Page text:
Astucious strategist – the “Black Napoleon” - Namibia Safari and Lodges - Gondwana Collection

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Astucious strategist – the “Black Napoleon”

Avatar of inke inke - 23. September 2016 - Discover Namibia

Jakob Marengo on a mural in the Canyon Village. (photo: Gondwana Collection)

It happened only once in the history of the German Empire that British security forces were decorated with a German military medal, the South West Africa Commemorative Medal with the bar “Kalahari 1907”. This medal was awarded during the Herero and Nama uprising from 1904 to 1908. The “Kalahari 1907” clasp refers to one particular event which triggered cooperation between the authorities in German South West Africa and British police and soldiers stationed in the Cape Colony. 

Jakob (or Jacob) Marengo, dubbed the Black Napoleon, was a thorn in the flesh of the German colonial authorities during the Nama and Herero uprising. In July 1904 he started raiding farms in the southern parts of the colony, ransacking and killing the inhabitants. He took care not to clash with the Schutztruppe. Every so often he and his men evaded capture by retreating across the border into the Cape Province and thus onto British territory. 

Marengo had a Herero father and a Nama mother but he also spoke German, English and Afrikaans fluently. It is said that a missionary took him to Europe for one-and-a-half years. Marengo’s political goal was to have the territory change from German to British colonial rule. In March 1906 German forces started a major offensive against Marengo, who promptly fled to the Cape Province again. 

However, by then he was also wanted by the British authorities. In May 1906 he turned himself in and was detained. Germany’s request for his extradition was refused. After his release Marengo went to Upington. He was put under police surveillance but soon dodged his reporting instructions and went into hiding close to the border of German South West Africa where he was immediately able to gather supporters.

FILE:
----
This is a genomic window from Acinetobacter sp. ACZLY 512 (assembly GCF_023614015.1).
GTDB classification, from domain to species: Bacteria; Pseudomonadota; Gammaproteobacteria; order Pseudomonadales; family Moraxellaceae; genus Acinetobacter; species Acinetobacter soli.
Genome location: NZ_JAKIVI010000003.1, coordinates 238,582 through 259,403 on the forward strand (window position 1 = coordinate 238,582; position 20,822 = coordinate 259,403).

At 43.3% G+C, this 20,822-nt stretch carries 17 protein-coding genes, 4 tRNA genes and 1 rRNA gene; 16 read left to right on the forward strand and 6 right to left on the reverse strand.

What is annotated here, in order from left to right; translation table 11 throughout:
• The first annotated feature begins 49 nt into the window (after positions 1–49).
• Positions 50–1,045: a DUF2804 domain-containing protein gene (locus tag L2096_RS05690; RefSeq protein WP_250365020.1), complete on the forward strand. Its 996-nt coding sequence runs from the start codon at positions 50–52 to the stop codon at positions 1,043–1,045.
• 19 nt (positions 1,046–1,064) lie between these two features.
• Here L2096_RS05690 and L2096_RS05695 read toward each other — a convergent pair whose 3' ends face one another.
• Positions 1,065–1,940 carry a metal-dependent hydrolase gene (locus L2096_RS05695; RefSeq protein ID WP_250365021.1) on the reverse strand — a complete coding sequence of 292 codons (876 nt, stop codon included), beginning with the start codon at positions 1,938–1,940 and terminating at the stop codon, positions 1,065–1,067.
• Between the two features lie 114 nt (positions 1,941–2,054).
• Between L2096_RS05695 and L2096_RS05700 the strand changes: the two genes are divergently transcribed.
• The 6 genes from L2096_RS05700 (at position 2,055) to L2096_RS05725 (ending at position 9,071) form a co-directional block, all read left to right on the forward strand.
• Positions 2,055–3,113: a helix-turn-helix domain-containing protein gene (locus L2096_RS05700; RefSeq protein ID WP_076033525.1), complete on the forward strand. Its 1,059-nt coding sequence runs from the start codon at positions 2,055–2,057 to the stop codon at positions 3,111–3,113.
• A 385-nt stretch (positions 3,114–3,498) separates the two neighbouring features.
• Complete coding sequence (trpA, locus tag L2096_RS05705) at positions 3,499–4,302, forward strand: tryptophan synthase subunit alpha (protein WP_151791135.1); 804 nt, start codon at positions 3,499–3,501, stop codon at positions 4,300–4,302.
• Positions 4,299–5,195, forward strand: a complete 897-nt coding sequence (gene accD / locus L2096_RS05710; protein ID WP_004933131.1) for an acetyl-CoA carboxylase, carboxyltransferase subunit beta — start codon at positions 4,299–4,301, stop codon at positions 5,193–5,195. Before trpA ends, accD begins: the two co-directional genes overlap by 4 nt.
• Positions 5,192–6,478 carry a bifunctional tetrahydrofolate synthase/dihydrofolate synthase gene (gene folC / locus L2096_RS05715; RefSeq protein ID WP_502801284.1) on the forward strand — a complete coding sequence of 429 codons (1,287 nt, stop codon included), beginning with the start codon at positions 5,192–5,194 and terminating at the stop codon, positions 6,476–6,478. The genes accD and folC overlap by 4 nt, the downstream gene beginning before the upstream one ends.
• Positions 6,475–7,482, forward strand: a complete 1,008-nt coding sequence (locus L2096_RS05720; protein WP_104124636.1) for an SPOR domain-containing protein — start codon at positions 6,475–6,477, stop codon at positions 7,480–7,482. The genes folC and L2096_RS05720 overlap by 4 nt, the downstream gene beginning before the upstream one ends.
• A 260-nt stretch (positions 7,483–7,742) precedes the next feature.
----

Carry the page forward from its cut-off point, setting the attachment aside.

The German authorities urged their British counterparts to remove Marengo from the border area. Emperor William II himself got involved and offered a reward of 20,000 Marks for the capture of Marengo. Finally the British administration at the Cape ordered the police in Upington to establish a special force to detain Marengo consisting mainly of members of the Cape Mounted Police, reinforced by soldiers of the Cape Mounted Rifles. Under the command of Major FAH Elliot this unit together with Schutztruppe officers tracked down Marengo on 17 September 1907. 

He did not show up for proposed talks at a place called Longklip but instead retreated further into the Kalahari with his followers. Major Elliott subsequently gave orders that Marengo be pursued and apprehended. He was spotted two days later in the hills of Eenzaamheid where he had entrenched himself with about 30 men. After a battle lasting one-and-a-half hours Marengo and many of his followers were dead and the remainder had fled into the desert. The special unit had sustained one casualty. The unit rode back to Upington on the same day, and since it had completed its mission it was disbanded. 

The operation is well documented thanks to the two German liaison officers who were permitted to work with the British unit. The governor of German South West Africa, Bruno von Schuckmann, was extremely pleased about the success of the mission and sent an application to Berlin for permission to award the South West Africa Commemorative Medal in Bronze to the British special unit. Before agreeing to the proposal, Emperor William II asked King Edward VII for his consent. 

Altogether 105 of the unit’s 111 members were awarded the South West Africa Commemorative Medal and 92 of the medals had clasps with the inscription “Kalahari 1907” attached to the ribbon. The medal was only awarded to the men who had been actively involved in the battle against Marengo. Six African scouts were not recognised with the award. The medals came with a parchment bearing the name of the recipient and the date “Windhoek, 22 August 1908”, signed by Major Georg Maerker, the deputy commander of the Schutztruppe in German South West Africa. At the outbreak of the First World War the wearing of the medal was banned by King George V.

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